The Ministry of Justice has recently published the final process evaluation report for the social impact bond at Peterborough prison. There is a wealth of content in the report that will be of interest to people working in this policy area, but there are also a couple of quotes of more general interest to those involved in social investment and social impact bonds:
“[B]eing on a project that’s so innovative and where you can come up with ideas that you go back to the funder and then things can happen, you know, when you normally have a contract and you’ve got a set amount of money you can’t really be that creative unless you’ve put it in the budget in the beginning. So that’s been really good and we’ve developed lots of kind of models of working and new ideas that we’d like to replicate… that’s been really beneficial to us. ” The report goes on to say that this isn’t a feature that requires a SIB, it was not typical of other funding arrangements.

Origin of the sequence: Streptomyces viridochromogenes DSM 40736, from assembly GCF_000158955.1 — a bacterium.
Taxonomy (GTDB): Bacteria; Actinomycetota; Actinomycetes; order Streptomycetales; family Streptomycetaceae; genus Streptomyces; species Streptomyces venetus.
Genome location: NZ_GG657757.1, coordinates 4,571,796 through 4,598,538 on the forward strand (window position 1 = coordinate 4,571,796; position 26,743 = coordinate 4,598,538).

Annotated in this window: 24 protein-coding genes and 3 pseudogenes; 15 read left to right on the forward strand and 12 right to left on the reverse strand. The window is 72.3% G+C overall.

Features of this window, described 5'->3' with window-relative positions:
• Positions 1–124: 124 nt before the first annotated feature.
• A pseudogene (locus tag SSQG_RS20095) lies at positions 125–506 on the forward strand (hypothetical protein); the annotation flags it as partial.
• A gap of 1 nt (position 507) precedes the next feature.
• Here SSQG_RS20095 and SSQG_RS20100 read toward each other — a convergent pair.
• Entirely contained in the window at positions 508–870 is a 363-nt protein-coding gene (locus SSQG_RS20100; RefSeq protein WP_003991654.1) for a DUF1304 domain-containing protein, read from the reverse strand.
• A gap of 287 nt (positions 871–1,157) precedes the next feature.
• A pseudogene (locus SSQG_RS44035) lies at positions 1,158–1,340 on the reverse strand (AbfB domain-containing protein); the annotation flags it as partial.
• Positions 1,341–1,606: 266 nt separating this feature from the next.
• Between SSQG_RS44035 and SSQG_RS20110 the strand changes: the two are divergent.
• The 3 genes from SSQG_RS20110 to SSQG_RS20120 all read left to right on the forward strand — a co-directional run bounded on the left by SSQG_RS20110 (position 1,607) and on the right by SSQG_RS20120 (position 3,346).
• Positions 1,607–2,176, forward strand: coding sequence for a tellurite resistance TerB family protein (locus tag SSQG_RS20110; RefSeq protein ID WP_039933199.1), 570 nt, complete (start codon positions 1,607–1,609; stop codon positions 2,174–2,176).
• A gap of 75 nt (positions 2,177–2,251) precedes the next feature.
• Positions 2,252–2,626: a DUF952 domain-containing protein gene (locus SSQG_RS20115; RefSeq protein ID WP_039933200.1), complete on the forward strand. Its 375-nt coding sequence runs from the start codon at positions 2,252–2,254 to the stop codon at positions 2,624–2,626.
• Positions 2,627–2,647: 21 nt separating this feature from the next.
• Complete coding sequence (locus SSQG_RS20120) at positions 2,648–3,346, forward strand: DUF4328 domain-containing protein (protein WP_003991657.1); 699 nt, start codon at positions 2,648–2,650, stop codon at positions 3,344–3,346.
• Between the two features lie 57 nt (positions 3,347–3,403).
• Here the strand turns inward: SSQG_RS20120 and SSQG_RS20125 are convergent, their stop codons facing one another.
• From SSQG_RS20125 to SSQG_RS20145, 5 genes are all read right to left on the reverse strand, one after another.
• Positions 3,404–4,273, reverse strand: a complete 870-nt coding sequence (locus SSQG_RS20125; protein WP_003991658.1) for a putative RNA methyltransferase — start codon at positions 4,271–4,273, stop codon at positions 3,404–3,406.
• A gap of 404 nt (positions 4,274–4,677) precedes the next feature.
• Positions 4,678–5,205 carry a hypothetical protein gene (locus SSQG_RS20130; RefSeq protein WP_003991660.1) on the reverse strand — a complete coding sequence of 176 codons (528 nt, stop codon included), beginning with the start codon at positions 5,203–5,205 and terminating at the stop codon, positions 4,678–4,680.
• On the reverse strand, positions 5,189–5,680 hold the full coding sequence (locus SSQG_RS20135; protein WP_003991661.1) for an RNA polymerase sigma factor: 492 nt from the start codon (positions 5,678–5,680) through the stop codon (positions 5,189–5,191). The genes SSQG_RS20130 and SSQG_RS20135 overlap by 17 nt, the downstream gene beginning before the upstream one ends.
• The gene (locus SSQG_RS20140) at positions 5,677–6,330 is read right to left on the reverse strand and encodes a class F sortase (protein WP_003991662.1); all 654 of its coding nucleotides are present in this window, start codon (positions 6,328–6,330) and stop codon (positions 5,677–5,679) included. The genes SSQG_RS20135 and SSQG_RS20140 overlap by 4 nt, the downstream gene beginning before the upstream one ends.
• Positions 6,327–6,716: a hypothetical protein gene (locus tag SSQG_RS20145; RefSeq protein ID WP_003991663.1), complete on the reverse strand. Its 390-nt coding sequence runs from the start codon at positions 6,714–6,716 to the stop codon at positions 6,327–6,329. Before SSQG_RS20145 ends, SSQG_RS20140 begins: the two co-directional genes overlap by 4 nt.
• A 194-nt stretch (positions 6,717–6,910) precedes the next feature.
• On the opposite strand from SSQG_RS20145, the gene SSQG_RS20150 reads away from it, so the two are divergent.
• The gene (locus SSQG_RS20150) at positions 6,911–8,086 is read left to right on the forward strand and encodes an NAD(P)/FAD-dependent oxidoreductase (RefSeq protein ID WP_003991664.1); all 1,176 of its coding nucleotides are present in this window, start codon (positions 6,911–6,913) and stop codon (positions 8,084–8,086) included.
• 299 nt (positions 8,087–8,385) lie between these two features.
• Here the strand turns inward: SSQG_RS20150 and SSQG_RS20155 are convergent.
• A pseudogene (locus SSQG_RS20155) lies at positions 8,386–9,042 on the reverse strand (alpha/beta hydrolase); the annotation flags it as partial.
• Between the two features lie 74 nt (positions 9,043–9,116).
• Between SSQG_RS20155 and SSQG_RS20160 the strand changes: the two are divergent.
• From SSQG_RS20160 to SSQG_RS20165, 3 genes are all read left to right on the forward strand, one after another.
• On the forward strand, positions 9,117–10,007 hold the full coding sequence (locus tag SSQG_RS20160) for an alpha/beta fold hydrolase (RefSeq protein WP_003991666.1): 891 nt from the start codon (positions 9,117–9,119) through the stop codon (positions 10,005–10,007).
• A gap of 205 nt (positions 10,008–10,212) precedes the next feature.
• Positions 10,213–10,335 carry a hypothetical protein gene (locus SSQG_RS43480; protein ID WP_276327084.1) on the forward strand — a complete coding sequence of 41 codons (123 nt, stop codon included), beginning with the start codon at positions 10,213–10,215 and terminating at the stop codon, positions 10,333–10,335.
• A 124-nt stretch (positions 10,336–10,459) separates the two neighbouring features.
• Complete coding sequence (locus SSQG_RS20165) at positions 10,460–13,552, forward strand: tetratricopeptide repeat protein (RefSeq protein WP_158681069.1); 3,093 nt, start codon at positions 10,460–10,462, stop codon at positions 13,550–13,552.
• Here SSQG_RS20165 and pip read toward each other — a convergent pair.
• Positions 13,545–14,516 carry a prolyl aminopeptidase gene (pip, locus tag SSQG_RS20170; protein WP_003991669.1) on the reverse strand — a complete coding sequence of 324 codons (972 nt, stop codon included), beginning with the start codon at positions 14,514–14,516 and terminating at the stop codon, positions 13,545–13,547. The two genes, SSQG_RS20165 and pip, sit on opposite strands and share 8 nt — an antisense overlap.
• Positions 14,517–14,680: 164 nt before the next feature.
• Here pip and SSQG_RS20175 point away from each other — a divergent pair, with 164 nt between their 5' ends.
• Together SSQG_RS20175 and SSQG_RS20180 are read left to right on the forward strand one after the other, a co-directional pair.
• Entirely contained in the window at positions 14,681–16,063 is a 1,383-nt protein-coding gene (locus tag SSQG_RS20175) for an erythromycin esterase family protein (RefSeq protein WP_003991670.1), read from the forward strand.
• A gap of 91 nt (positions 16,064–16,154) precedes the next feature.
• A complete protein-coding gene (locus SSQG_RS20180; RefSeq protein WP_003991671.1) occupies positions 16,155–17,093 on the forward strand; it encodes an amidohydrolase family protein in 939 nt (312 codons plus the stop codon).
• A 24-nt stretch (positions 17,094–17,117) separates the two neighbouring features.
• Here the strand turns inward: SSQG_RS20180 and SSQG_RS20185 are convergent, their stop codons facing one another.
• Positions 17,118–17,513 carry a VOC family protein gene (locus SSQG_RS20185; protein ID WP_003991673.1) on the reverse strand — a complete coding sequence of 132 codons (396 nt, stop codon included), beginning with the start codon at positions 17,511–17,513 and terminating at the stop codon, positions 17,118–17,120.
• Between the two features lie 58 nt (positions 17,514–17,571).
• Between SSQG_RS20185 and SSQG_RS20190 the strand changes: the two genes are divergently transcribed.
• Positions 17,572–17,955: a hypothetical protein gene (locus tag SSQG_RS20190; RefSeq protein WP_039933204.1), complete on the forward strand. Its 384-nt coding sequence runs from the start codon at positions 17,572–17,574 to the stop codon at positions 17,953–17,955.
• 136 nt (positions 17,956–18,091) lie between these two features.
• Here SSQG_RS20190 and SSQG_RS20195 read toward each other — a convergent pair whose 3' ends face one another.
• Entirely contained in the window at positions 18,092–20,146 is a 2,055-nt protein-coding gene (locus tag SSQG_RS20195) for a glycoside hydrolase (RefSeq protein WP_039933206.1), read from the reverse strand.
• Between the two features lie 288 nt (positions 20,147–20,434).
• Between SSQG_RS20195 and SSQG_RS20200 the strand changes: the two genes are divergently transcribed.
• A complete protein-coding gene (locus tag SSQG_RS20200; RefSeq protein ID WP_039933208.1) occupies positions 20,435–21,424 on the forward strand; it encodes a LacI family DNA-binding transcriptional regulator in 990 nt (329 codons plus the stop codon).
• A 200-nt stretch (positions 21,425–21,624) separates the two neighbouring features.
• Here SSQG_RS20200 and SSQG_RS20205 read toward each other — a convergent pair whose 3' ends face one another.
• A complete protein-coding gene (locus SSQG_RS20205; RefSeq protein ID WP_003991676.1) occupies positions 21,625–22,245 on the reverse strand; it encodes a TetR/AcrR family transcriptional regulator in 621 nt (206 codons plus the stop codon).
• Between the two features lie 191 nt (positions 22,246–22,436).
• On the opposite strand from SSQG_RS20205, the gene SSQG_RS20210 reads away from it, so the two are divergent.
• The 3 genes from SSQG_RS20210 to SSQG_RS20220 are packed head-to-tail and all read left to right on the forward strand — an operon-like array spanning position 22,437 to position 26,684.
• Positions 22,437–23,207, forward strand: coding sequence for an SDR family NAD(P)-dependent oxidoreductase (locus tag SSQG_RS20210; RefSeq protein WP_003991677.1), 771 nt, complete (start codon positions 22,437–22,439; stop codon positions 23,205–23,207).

“I think just the way the project has evolved […] I mean it has changed every year […] we used statistics and data to help work out what works and what’s needed and we’ve been able to respond to that and be creative and so that’s been really great.”
Both of these points chime with comments from people working on delivering other social impact bonds – and it's worth considering the fact that although neither of these of these points are impossible to achieve in traditional contracting arrangements, they both go against the grain of output-based commissioning (i.e. commissioning someone to deliver a particular defined service), while they are required for payment-by-results commissioning and social impact bonds.
The report also touches on a point of contention within the social impact bond community: should providers have any performance-based payments? This one did not, and the report strongly implies that this is the correct way of doing it. Yet in other social impact, where performance-based payments are made to providers, the providers themselves are equally adamant that it is the right way – that it gives a healthy focus and impetus to team discussions and makes the gathering and analysis of statistics much more interesting. Investors are similarly polarised in their views on whether it is a good or bad thing. Certainly a point that will be debated more as the social impact bond market develops.